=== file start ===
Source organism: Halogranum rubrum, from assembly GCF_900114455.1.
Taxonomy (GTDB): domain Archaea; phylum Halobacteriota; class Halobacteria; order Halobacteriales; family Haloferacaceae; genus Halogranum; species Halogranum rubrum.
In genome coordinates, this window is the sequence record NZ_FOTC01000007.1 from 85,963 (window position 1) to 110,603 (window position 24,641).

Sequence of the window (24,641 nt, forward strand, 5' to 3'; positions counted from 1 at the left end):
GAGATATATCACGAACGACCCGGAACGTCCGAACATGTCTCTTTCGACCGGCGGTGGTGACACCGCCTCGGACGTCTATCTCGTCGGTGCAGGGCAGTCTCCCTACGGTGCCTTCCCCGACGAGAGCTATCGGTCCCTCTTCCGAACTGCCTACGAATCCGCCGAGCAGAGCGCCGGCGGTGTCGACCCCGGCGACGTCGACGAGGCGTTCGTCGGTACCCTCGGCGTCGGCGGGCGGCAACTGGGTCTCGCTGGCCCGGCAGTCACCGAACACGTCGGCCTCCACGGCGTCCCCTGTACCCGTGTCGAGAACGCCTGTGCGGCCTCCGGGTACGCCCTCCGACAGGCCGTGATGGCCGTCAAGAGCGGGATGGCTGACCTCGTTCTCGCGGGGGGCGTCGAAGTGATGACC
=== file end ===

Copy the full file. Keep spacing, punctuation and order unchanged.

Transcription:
Source organism: Halogranum rubrum, from assembly GCF_900114455.1.
Taxonomy (GTDB): domain Archaea; phylum Halobacteriota; class Halobacteria; order Halobacteriales; family Haloferacaceae; genus Halogranum; species Halogranum rubrum.
In genome coordinates, this window is the sequence record NZ_FOTC01000007.1 from 85,963 (window position 1) to 110,603 (window position 24,641).

Sequence of the window (24,641 nt, forward strand, 5' to 3'; positions counted from 1 at the left end):
GAGATATATCACGAACGACCCGGAACGTCCGAACATGTCTCTTTCGACCGGCGGTGGTGACACCGCCTCGGACGTCTATCTCGTCGGTGCAGGGCAGTCTCCCTACGGTGCCTTCCCCGACGAGAGCTATCGGTCCCTCTTCCGAACTGCCTACGAATCCGCCGAGCAGAGCGCCGGCGGTGTCGACCCCGGCGACGTCGACGAGGCGTTCGTCGGTACCCTCGGCGTCGGCGGGCGGCAACTGGGTCTCGCTGGCCCGGCAGTCACCGAACACGTCGGCCTCCACGGCGTCCCCTGTACCCGTGTCGAGAACGCCTGTGCGGCCTCCGGGTACGCCCTCCGACAGGCCGTGATGGCCGTCAAGAGCGGGATGGCTGACCTCGTTCTCGCGGGGGGCGTCGAAGTGATGACC